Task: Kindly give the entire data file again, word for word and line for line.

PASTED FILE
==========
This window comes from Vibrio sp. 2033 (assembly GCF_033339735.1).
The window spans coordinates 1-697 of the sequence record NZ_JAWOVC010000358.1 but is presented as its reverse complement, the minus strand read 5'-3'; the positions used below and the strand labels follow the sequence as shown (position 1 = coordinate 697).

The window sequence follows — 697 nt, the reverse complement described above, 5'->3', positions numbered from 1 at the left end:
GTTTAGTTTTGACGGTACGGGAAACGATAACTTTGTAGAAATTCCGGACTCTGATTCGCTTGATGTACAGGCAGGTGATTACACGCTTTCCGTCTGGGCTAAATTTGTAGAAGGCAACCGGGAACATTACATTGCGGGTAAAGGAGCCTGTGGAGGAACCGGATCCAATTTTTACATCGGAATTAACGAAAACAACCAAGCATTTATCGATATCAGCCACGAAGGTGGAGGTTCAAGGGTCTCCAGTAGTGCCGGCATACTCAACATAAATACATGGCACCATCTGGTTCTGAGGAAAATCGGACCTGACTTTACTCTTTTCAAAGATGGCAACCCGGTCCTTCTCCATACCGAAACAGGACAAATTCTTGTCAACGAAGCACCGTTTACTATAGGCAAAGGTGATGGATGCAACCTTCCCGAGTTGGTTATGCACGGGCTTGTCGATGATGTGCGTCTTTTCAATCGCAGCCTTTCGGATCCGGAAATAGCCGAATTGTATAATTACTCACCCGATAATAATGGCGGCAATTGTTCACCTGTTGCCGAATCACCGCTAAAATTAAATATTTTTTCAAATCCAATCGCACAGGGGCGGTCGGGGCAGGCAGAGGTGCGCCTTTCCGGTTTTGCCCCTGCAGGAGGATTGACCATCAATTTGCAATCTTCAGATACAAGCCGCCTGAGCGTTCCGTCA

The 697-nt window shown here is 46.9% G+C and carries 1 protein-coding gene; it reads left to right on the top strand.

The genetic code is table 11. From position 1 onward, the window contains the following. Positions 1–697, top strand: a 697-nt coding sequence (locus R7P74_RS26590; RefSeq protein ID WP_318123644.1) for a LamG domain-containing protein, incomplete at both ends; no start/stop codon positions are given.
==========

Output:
This window comes from Vibrio sp. 2033 (assembly GCF_033339735.1).
The window spans coordinates 1-697 of the sequence record NZ_JAWOVC010000358.1 but is presented as its reverse complement, the minus strand read 5'-3'; the positions used below and the strand labels follow the sequence as shown (position 1 = coordinate 697).

The window sequence follows — 697 nt, the reverse complement described above, 5'->3', positions numbered from 1 at the left end:
GTTTAGTTTTGACGGTACGGGAAACGATAACTTTGTAGAAATTCCGGACTCTGATTCGCTTGATGTACAGGCAGGTGATTACACGCTTTCCGTCTGGGCTAAATTTGTAGAAGGCAACCGGGAACATTACATTGCGGGTAAAGGAGCCTGTGGAGGAACCGGATCCAATTTTTACATCGGAATTAACGAAAACAACCAAGCATTTATCGATATCAGCCACGAAGGTGGAGGTTCAAGGGTCTCCAGTAGTGCCGGCATACTCAACATAAATACATGGCACCATCTGGTTCTGAGGAAAATCGGACCTGACTTTACTCTTTTCAAAGATGGCAACCCGGTCCTTCTCCATACCGAAACAGGACAAATTCTTGTCAACGAAGCACCGTTTACTATAGGCAAAGGTGATGGATGCAACCTTCCCGAGTTGGTTATGCACGGGCTTGTCGATGATGTGCGTCTTTTCAATCGCAGCCTTTCGGATCCGGAAATAGCCGAATTGTATAATTACTCACCCGATAATAATGGCGGCAATTGTTCACCTGTTGCCGAATCACCGCTAAAATTAAATATTTTTTCAAATCCAATCGCACAGGGGCGGTCGGGGCAGGCAGAGGTGCGCCTTTCCGGTTTTGCCCCTGCAGGAGGATTGACCATCAATTTGCAATCTTCAGATACAAGCCGCCTGAGCGTTCCGTCA

The 697-nt window shown here is 46.9% G+C and carries 1 protein-coding gene; it reads left to right on the top strand.

The genetic code is table 11. From position 1 onward, the window contains the following. Positions 1–697, top strand: a 697-nt coding sequence (locus R7P74_RS26590; RefSeq protein ID WP_318123644.1) for a LamG domain-containing protein, incomplete at both ends; no start/stop codon positions are given.